Mon, Nov 12, 2012 - Page 5 News List

FEATURE: Nepal’s Kusunda speaker mourns dying language


Nepalese Gyani Maiya Sen, 76, poses outside her home in Dang District in western Nepal on on Aug. 13.

Photo: AFP

As Gyani Maiya Sen nears the end of her life she worries that her final words may the last ever spoken in her mysterious mother tongue.

The 76-year-old, part of a vanishing tribe in remote western Nepal, is the only surviving speaker of Kusunda, a language of unknown origins and unique sentence structures that has long baffled experts.

“There’s no one else with whom I can speak in my language. I used to speak with my mother, but since her death in 1985, I am left alone,” she said by telephone.

Yet the frail, gnarled tribeswoman is the focus of renewed interest among linguists across the world who are trying to ensure her language survives in some form after she has gone.

Sen’s Kusunda tribe, now just 100 members strong, were once a nomadic people, but she has found herself living out her twilight years in a concrete bungalow built by local authorities in Dang District, western Nepal.

“How can I forget the language I grew up learning? I used to speak it when I was a child. Even now, I wish I could talk to someone who understands my language,” Sen said in Nepali.

Nepal, wedged between China and India, is home to more than 100 ethnic groups speaking as many languages and linguists say at least 10 have disappeared in recent decades.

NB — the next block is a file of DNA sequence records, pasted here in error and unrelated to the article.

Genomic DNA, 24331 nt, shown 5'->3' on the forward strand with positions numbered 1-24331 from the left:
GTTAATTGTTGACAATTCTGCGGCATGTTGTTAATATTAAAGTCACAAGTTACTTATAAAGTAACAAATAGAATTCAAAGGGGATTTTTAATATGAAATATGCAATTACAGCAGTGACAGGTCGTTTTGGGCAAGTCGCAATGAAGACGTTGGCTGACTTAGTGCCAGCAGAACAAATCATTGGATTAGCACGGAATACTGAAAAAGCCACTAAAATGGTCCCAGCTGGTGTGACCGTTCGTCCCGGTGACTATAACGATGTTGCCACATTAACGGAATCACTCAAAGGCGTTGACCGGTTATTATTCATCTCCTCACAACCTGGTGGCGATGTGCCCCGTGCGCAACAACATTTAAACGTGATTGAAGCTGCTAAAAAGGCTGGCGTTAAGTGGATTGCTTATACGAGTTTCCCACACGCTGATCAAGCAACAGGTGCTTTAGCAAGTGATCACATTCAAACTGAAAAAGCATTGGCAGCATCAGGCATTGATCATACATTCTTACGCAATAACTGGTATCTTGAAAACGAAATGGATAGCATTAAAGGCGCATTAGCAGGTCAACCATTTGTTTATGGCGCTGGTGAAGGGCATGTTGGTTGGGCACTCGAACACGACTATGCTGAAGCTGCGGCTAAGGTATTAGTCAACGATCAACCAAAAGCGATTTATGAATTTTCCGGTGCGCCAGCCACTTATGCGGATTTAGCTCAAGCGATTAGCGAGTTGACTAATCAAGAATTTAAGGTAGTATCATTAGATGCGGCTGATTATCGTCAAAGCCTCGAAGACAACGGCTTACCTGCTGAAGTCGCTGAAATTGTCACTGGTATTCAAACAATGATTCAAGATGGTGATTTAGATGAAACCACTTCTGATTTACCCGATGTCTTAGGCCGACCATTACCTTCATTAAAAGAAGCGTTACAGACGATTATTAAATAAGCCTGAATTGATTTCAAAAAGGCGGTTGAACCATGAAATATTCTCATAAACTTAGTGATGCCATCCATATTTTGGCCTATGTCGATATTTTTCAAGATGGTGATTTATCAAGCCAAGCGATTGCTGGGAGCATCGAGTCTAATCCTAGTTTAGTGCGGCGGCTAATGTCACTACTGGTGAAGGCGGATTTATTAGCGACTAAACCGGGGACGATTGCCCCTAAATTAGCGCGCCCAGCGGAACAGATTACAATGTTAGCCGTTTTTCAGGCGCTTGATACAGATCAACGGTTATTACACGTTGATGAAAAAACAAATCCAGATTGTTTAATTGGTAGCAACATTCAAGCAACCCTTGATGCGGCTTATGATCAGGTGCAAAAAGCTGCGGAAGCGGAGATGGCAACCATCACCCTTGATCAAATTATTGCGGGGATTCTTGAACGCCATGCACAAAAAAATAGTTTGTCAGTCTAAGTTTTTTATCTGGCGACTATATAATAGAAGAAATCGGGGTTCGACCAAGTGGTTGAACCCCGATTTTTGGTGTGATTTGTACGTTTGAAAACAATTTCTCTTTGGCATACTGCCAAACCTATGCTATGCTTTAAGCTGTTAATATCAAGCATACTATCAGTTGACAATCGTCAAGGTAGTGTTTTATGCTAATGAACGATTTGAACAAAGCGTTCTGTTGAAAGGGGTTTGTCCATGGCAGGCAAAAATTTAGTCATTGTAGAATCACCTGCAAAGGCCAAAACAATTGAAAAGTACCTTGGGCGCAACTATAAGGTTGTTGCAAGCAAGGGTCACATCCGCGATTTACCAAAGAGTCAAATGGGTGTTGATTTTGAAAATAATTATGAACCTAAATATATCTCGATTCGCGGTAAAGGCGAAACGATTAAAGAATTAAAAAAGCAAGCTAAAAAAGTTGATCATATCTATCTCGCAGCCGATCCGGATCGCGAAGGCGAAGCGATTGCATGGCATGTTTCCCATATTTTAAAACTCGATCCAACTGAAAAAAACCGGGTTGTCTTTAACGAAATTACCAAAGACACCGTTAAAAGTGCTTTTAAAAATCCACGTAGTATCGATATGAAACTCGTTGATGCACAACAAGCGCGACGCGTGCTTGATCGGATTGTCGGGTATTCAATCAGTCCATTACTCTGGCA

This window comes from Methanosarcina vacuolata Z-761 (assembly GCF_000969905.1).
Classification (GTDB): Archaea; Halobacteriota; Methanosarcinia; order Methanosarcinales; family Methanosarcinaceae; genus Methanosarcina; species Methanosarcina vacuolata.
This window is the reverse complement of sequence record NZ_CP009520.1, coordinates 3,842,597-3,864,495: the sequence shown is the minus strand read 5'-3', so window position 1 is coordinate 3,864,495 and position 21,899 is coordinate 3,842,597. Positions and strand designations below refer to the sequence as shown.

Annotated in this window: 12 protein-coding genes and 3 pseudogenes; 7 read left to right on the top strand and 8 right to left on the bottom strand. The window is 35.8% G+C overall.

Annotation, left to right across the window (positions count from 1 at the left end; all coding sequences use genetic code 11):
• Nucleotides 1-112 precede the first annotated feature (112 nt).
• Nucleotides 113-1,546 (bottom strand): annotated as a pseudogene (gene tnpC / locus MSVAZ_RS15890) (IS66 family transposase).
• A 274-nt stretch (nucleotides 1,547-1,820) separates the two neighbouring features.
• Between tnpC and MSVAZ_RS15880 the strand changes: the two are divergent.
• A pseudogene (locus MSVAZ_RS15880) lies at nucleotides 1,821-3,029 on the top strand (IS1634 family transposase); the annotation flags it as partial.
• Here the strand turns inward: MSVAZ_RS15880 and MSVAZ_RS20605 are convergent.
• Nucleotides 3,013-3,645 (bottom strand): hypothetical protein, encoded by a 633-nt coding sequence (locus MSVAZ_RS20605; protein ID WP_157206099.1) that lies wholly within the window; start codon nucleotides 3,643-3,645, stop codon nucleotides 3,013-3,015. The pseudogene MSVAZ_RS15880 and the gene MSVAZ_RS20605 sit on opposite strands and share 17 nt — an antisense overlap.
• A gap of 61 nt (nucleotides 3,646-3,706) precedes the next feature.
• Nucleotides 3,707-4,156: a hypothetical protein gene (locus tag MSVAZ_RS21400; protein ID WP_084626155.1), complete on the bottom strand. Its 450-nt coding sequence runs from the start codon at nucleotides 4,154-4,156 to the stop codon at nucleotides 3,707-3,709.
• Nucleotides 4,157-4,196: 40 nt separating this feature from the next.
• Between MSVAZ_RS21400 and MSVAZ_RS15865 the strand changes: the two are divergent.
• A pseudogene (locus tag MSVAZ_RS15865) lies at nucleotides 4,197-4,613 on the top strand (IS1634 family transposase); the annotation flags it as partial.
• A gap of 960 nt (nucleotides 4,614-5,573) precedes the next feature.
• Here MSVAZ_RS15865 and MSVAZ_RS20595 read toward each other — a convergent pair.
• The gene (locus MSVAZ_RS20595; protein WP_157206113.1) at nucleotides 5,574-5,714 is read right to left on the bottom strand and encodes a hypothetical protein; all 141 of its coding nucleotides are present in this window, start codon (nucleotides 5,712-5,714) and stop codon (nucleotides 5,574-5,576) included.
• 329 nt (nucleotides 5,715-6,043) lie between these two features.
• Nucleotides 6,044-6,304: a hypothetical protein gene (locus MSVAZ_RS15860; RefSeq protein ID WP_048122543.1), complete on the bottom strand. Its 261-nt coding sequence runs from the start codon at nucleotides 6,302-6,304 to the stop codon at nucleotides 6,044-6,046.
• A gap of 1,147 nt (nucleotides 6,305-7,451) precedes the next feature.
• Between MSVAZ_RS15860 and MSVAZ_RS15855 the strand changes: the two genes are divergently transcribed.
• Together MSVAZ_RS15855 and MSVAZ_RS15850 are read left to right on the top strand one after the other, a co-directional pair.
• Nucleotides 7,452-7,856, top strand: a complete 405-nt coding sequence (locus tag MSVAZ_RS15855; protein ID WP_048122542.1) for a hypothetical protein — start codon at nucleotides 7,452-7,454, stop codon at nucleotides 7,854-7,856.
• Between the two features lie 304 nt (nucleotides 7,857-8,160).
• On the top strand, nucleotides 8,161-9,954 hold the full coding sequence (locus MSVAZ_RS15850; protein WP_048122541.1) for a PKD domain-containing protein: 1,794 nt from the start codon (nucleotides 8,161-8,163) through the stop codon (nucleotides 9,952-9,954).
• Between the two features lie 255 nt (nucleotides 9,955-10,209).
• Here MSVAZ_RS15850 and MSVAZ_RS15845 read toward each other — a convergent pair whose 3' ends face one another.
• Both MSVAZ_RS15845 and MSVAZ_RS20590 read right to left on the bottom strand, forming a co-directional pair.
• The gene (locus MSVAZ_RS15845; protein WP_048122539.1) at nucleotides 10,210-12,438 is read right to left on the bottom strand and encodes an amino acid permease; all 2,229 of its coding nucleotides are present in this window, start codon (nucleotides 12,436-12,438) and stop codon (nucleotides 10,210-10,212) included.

UNESCO lists 61 of Nepal’s languages as endangered, meaning they are falling out of use, and six, including Kusunda, as “critically endangered.”

“Language is part of culture. When it disappears, the native speakers will not only lose their heritage and history, but they will also lose their identity,” Tribhuvan University linguistics professor Madhav Prasad Pokharel said.

“Kusunda is unique because it is not related to any other language in the world. It is also not influenced by other languages,” Pokharel said. “In linguistic terms we call it a language isolate.”

Until recently, there were two other native speakers of Kusunda, Puni Thakuri and her daughter Kamala Khatri, but Puni died two years ago and Kamala migrated to India for work, leaving Sen the sole surviving native speaker.

Tribhuvan University, in Kathmandu, started up a project 10 years ago to document and preserve Kusunda, inviting Thakuri and Khatri to the Nepalese capital. However, as the money ran out, the research ground to a halt.

The project has been given new life by Bhojraj Gautam, a student of Pokharel who recently spent months recording Sen speaking, and gaining the knowledge to speak basic Kusunda himself in the process.

As part of the project, funded by the Australian Research Council, Gautam has written down the entire language and the outcome, he said, will eventually be a Kusunda dictionary and a comprehensive grammar.

Kusunda, incorrectly first classified as a Tibeto-Burman language, has three vowels and 15 consonants, and reflects the history and culture of its people.

“They call themselves myahq, which means ‘tiger.’ That’s because they think themselves as the kings of forests,” Pokharel said.

The origins of the Kusunda people have never been established, but they are believed to have lived in the midwestern hills of what is now Nepal for hundreds of years.

They traditionally rely on hunting to survive and are adept at using arrows and bows for killing wild animals, with lizards and wild fowl being their meal of choice.

Pokharel said Kusundas have no equivalent of the word “green” because the forest-dwellers are surrounded by vegetation and do not recognize greenery as something that needs its own word.

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